When a traveler passed nearby, the tiger shouted, "Here! Take this golden bangle!"
The traveler was surprised by the tiger's words. "Show me the bangle!" he said.
The tiger showed him.
"But can I trust you?" asked the traveler.
"I'm old," said the tiger, "with no teeth and no claws. Before I die, I'm giving away my wealth. Come! Cross the pond and take the bangle."
When the man waded into the pond, he got stuck in the mud.
"I'll help you!" said the tiger.
So saying, the tiger pounced and devoured him.

~ 56. The Twin Parrots ~
A parrot gave birth to twins with identical green bodies, blue heads, red wings, and yellow tails. Bandits carried away one chick; a monk took the other.
A king rode through the forest one day. He passed the bandits' camp, and a parrot squawked, "Bind him! Kill him!" The king saw the parrot was green, blue, red, and yellow.
He then passed a hermitage. "Honor the king!" a parrot squawked.
"I saw a parrot just like you: green, blue, red, and yellow," said the king. "But he spoke differently."
"We were born as twins," replied the parrot, "but raised differently."

~ 57. The Captive Fawn ~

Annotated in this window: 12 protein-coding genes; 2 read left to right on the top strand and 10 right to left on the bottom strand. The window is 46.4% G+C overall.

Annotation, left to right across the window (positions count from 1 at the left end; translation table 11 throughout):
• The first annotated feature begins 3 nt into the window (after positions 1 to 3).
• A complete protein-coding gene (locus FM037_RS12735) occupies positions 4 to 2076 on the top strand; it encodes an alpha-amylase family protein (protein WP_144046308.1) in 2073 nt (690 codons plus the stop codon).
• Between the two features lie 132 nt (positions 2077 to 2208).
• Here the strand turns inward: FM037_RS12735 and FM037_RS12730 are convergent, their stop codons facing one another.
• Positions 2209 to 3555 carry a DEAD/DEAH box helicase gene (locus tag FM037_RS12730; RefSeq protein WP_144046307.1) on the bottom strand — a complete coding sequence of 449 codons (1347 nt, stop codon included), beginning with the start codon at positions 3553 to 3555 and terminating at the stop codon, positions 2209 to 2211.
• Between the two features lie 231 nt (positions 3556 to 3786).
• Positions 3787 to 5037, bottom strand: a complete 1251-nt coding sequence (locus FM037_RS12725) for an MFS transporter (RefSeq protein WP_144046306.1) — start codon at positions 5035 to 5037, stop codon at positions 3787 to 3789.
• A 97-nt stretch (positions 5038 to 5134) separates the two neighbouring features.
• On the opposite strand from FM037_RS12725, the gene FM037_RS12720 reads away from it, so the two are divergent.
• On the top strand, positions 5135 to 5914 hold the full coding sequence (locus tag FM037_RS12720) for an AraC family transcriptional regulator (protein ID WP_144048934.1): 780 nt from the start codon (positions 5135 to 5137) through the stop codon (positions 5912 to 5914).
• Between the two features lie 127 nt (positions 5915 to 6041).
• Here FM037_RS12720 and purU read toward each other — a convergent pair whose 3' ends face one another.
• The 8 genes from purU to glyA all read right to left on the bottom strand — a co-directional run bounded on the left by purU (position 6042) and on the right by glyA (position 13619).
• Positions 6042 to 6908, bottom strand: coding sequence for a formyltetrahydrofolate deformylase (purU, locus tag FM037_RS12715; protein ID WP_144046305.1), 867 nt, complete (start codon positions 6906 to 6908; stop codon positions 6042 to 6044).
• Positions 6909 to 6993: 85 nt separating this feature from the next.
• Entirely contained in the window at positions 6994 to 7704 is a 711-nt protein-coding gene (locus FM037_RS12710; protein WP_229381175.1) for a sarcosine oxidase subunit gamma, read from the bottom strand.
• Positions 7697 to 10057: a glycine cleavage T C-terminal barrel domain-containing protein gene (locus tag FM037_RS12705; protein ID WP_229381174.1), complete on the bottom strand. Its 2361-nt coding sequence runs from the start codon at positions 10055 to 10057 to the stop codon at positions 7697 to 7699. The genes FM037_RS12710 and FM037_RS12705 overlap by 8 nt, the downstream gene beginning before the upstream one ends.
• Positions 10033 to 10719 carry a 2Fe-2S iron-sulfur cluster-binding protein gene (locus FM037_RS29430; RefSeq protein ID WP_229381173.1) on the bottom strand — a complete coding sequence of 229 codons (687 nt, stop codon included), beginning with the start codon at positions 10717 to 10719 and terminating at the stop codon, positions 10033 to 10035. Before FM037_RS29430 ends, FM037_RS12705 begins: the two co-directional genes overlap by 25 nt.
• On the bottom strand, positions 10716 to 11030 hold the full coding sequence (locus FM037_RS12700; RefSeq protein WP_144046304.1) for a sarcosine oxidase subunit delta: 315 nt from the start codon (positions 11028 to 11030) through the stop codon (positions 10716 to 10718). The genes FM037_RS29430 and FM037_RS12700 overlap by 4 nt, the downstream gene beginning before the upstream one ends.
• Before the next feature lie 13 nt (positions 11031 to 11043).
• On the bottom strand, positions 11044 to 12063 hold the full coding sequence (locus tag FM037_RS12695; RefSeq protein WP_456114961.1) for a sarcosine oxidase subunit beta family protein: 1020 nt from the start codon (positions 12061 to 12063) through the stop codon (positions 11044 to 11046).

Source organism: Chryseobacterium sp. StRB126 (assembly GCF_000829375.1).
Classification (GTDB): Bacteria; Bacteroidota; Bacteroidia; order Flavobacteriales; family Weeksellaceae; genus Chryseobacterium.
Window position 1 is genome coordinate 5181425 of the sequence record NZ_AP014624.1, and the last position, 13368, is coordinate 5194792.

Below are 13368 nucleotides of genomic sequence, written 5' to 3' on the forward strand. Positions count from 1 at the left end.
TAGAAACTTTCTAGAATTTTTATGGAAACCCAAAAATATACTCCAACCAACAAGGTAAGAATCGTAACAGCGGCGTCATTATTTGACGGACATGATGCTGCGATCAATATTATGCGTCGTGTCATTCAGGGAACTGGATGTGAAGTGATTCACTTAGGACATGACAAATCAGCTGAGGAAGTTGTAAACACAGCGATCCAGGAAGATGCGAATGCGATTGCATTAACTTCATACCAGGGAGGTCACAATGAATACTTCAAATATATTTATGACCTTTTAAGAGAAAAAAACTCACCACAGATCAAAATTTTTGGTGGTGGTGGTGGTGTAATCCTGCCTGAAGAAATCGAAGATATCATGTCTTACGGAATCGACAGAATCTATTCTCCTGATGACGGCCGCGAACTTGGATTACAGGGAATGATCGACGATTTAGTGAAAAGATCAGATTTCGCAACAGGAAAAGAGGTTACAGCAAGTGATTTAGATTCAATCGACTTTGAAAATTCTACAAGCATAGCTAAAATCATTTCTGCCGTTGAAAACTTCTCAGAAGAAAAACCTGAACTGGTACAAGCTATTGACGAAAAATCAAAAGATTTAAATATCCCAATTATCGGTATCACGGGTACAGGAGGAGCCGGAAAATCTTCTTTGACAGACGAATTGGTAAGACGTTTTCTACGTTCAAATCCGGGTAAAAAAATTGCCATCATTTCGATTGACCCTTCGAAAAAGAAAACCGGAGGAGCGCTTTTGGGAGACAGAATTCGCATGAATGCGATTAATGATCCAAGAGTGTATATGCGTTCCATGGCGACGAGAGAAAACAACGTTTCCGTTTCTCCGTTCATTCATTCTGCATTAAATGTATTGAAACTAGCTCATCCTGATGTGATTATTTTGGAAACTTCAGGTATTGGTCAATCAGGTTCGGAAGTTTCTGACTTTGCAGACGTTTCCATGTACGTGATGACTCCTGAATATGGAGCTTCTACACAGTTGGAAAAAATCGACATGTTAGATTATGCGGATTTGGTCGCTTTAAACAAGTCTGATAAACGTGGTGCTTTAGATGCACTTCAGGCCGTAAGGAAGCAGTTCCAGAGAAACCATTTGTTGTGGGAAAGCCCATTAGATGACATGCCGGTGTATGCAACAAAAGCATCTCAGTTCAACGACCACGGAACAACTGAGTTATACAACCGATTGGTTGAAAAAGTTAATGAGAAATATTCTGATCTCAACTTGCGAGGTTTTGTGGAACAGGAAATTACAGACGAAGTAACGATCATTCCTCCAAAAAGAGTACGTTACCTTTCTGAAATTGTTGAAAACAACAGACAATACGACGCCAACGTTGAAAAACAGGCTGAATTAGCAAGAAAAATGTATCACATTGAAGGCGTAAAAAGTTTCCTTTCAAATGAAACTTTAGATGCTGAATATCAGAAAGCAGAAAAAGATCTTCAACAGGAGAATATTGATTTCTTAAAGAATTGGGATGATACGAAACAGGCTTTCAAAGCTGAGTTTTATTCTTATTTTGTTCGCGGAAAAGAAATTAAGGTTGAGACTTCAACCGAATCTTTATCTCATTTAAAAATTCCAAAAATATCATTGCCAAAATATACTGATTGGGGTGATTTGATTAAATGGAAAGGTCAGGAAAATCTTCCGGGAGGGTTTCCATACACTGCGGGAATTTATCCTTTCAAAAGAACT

A prince went hunting and caught a fawn which he took home as a pet.
The fawn, however, was unhappy: he longed to return to the herd.
One day the fawn shouted, "Woe is me! What is this nightmare? Where's my herd?"
This terrified the prince. "A speaking fawn is an evil portent," he thought, so he summoned his magicians and wise men.
"Save me from this demon!" he pleaded.
"Just listen to the words," said one of the wise men, "and let the fawn go."
So the prince freed the fawn, and he was not troubled by portents again.

~ 58. The King and his Monkey ~
A king appointed a pet monkey to be his royal sword-bearer and bodyguard.
One day, the king went into the royal gardens. The day was hot, so the king decided to nap in the shade of a tree.
"Let no one disturb me!" he commanded the monkey.
After a while, a bumblebee flew by and landed on the king's nose. The monkey raised his sword and brought it down upon the offending insect, lest it disturb the king.
He killed the bee, but he also killed the king.
Thus a foolish friend is more dangerous than the most dangerous enemy.

~ 59. The Monkeys and the Gardener ~
The royal gardener wanted a vacation.
There were some monkeys living in the garden, so the gardener decided to put the monkeys in charge while he was gone.
“Make sure you water all the plants!” he told the monkeys.
“We should inspect the roots first," commanded the chief of the monkeys. "The deep roots need lots of water; the shallow roots not so much.”